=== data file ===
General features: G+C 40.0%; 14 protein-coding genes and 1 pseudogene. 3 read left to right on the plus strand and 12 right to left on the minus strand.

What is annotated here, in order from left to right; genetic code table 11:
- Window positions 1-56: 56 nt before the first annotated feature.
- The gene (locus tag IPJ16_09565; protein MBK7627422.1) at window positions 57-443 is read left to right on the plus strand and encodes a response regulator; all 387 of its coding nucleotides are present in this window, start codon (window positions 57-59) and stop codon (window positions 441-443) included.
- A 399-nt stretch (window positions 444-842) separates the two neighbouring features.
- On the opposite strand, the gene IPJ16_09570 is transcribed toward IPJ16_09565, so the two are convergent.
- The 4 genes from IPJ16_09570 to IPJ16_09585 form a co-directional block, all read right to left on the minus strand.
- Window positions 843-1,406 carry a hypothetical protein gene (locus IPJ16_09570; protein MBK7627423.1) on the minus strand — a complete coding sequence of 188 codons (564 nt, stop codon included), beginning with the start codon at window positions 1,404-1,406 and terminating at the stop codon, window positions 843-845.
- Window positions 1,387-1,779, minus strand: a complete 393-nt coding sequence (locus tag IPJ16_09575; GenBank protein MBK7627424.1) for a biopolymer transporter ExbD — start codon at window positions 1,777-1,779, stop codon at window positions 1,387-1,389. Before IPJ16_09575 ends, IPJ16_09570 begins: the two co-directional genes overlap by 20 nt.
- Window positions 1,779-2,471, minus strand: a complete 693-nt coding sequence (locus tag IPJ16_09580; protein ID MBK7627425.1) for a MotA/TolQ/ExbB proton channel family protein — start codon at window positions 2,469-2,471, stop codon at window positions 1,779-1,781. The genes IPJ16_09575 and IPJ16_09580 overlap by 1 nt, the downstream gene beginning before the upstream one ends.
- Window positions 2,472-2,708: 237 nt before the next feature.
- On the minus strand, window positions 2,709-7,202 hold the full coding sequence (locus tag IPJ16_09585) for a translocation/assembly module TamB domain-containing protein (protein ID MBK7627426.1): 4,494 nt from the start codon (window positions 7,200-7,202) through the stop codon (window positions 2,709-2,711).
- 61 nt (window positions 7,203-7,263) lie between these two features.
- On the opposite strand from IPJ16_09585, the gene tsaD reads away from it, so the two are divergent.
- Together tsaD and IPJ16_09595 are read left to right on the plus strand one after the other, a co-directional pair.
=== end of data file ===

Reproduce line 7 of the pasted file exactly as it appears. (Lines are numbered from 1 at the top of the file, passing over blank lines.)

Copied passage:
- The 4 genes from IPJ16_09570 to IPJ16_09585 form a co-directional block, all read right to left on the minus strand.